We used data from the Health Behaviour in School-aged Children (HBSC) study conducted in 2018 in Slovakia. To obtain a representative sample, a two-step sampling procedure was used. First, 140 larger and smaller schools located in rural as well as in urban areas from all regions of Slovakia were randomly selected from a list of all eligible schools in Slovakia and asked to participate in the study. The school response rate (RR) was 77.9%. Second, we obtained data from 8405 adolescents from 11 to 15 years old (RR = 60.0%; mean age = 13.43; 50.9% boys) by using online self-reported questionnaires.

The sample designed for our study comprised the adolescents who answered the questions that measured the different types of discrimination and EIU. This regarded 6462 adolescents (mean age = 13.00, 49.6% boys), the other 1943 were excluded because of missing values. Non-response per items varied between 13,1% and 19.9%. Higher proportions of missing responses could be caused by the fact that the examined items were situated in the second part of the questionnaire. Moreover, adolescents might find it difficult to talk openly about their experiences with discrimination, and the level of their Internet use.

Our study was approved by the Ethics Committee of the Medical Faculty at the P.J. Safarik University in Kosice (16 N/2017). We informed parents about the study via the school administration, and they could opt out if they disagreed with their child’s participation. Participation in the study was fully voluntary and confidential with no explicit incentives provided for participation.

Measures

We measured the level of excessive Internet use in adolescents using the EIU scale [30]. This scale consists of five items with 4-point Likert-type responses, covering the five dimensions of behavioural addiction [7]. These dimensions are: salience (I have gone without eating and sleeping because of the Internet); withdrawal symptoms (I have felt bothered when I cannot be on the Internet); tolerance (I have caught myself surfing when I am not really interested); relapse (I have tried unsuccessfully to spend less time on the Internet); and conflict (I have spent less time than I should with either family, friends, or doing schoolwork because of the time I spend on the Internet). Responses that adolescents could choose were (1) never/almost never, (2) not very often, (3) fairly often, (4) very often. The total EIU score regards the sum score of all items (in this sample M = 7.68, SD = 2.92; and Cronbach’s alpha 0.78).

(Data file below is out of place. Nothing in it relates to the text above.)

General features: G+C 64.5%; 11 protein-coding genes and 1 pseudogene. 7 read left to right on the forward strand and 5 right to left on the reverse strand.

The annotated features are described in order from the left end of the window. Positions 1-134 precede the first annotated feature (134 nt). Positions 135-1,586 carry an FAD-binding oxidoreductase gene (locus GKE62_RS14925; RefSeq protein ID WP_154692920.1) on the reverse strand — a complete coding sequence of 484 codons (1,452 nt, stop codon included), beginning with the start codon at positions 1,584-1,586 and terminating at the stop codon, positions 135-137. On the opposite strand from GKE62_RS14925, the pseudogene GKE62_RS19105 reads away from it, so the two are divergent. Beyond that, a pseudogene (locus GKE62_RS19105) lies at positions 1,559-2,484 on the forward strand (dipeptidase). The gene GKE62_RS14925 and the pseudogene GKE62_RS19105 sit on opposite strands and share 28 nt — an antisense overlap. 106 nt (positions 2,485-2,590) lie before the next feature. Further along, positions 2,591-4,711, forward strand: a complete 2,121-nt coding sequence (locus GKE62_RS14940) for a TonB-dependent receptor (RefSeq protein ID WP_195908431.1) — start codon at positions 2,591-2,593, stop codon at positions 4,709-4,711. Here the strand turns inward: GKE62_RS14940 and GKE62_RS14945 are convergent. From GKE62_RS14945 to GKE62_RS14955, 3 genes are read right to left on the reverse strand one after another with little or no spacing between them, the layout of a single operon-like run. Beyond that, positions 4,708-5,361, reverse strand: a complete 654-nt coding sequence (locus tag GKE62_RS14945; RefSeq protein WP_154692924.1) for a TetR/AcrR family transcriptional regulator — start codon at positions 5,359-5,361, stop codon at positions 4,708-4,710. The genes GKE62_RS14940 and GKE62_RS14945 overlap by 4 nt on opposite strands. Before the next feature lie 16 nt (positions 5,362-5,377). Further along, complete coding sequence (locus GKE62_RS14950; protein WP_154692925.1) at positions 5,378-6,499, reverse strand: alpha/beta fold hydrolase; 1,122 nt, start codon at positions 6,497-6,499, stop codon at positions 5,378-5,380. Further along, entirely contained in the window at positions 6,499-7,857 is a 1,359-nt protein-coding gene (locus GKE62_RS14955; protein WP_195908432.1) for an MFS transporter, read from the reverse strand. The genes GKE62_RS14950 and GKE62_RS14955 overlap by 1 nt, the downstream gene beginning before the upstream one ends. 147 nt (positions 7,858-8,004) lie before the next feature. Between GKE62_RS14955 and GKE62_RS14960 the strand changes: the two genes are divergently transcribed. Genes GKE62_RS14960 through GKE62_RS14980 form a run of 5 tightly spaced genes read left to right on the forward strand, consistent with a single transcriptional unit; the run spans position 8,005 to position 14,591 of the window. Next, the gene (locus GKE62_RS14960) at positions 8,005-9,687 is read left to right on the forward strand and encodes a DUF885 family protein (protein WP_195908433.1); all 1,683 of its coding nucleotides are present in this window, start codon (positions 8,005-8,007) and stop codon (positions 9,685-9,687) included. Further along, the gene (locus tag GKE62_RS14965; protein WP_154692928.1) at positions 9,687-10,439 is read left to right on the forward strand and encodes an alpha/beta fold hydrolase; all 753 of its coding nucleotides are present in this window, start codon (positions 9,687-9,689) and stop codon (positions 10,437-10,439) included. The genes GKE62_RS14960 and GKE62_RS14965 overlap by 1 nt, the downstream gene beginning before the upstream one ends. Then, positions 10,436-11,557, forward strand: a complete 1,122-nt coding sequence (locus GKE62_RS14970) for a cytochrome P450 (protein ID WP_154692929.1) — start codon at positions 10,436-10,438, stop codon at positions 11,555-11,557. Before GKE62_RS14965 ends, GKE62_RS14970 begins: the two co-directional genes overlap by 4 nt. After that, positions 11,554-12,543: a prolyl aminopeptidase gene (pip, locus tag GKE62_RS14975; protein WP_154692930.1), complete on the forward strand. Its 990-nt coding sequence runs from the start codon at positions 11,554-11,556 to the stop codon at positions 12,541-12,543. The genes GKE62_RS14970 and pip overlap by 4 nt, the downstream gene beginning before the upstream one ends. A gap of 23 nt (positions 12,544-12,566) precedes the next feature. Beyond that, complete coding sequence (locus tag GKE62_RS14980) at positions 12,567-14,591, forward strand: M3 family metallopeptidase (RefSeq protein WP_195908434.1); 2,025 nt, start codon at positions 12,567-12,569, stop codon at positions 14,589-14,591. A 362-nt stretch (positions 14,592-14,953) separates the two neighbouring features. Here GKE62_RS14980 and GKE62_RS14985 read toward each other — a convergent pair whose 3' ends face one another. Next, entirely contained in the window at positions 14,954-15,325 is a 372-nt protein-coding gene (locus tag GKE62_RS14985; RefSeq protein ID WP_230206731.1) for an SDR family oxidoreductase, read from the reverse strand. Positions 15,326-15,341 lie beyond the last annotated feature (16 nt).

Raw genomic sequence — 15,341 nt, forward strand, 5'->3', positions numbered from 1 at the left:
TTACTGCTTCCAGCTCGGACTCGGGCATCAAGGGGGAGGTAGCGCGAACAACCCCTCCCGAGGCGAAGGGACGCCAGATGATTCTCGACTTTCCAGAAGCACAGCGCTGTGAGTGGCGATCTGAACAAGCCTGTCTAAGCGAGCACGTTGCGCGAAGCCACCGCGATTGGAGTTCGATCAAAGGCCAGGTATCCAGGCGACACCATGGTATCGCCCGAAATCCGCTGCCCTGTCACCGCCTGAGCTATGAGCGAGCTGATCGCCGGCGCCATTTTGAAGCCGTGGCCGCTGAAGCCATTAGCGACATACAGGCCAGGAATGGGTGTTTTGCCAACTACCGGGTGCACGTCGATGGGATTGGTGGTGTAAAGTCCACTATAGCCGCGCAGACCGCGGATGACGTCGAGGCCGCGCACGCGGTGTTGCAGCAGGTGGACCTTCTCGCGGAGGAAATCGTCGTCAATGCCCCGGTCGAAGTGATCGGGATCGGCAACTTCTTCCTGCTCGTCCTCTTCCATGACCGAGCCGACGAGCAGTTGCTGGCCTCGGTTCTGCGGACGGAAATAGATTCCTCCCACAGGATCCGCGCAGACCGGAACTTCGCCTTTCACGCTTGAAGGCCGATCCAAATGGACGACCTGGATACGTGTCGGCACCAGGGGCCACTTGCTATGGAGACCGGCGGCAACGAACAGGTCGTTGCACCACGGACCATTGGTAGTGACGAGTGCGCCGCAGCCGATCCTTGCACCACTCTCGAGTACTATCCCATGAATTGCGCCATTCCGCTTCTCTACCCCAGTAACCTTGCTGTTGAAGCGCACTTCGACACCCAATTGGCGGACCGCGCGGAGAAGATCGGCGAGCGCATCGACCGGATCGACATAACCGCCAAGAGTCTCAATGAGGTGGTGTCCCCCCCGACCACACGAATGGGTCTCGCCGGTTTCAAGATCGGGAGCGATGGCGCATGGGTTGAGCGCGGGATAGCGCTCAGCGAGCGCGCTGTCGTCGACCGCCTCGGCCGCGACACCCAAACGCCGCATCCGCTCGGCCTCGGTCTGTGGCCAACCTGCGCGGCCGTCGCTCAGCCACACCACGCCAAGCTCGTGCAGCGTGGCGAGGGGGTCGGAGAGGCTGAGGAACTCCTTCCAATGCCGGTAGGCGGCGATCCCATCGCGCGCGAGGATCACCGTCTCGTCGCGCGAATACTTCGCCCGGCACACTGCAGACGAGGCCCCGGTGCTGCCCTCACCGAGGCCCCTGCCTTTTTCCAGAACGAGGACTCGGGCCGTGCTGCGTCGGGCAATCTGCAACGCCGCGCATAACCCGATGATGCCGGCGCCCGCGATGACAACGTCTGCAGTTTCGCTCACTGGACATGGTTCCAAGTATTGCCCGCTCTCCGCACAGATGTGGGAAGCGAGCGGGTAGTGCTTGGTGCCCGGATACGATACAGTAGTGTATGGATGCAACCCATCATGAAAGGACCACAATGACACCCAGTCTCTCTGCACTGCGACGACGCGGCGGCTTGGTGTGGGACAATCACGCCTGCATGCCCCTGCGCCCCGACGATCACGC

Discrimination by peers was measured by a question set on discrimination because of gender (How often pupils at school treat you unfairly or negatively because you are a boy or a girl?); physical appearance (How often do pupils at school treat you unfairly or negatively because of your figure or appearance?); culture/SC/L (How often do pupils at school treat you unfairly or negatively because you are using different language or because of different color of your skin?); and unfavorable family situation (How often do pupils at school treat you unfairly or negatively because bad situation at home (money, illness or something else)?). Responses were: (1) never, (2) hardly ever, (3) sometimes, (4) often, (5) very often. This item was dichotomized per domain as: discriminated (sometimes, often, very often), not discriminated (never, hardly ever).

Family affluence was measured using the Family Affluence Scale. We computed the sum score, which we converted to a score ranging from 0 to 1. We then created tertile categories of low (0 to 0.333), medium (0.334 to 0.666) and high (0.667 to 1) socio-economic position.

We used gender as a potential moderating variable.

Statistical analyses

First, we assessed the background characteristics, the mean value of EIU, and the prevalence of different types of discrimination, overall and by gender; we examined gender differences by using chi-square tests. Second, we assessed the association between various types of discrimination by peers and EIU (transformed to z-score), crude and adjusted for gender and age, using ordinary linear regression. Third, we analyzed the degree to which gender modified the effect of different types of discrimination by adding their interactions to the regression model. We analyzed our data using IBM SPSS statistics 20.0 for Windows.

Results

Description of the sample

Descriptive statistics of the sample are presented in Table 1. Less than 20% of our sample reported being discriminated by their classmates for any reason. The most prevalent was discrimination because of physical appearance. Boys seemed to be more exposed to discrimination because of culture/SC/L and unfavorable family situation. In reverse, the prevalence of discrimination because of physical appearance was significantly higher in girls. Of adolescents, 25.7% reported being exposed to at least one type of discrimination, this prevalence being slightly higher for girls than for boys (p < 0.001).

Table 1 Background characteristics of the sample overall and stratified by gender (6,462 Slovak adolescents aged 11–15 years old, HBSC Study 2018)

Associations between different types of discrimination and EIU

Discriminated adolescents reported higher levels of EIU (Model 1, Table 2). Regarding the crude model, we found no gender differences in reporting EIU (Model 1, Table 2). Adjustment for gender and age hardly changed the association between different types of discrimination and EIU (Model 2, Table 2). Additional adjustment for family affluence hardly changed findings (findings not shown).

Table 2 Association of excessive Internet use with discrimination by peers because of gender, physical appearance, culture/SC/L or unfavourable family situation: crude betas, betas adjusted for gender, age and interaction terms of discrimination per type with gender; results of linear regression analysis leading to standardized regression coefficients (β) (6462 Slovak adolescents aged 11–15 years old, HBSC Study 2018)

Modification by gender of the associations of discrimination and EIU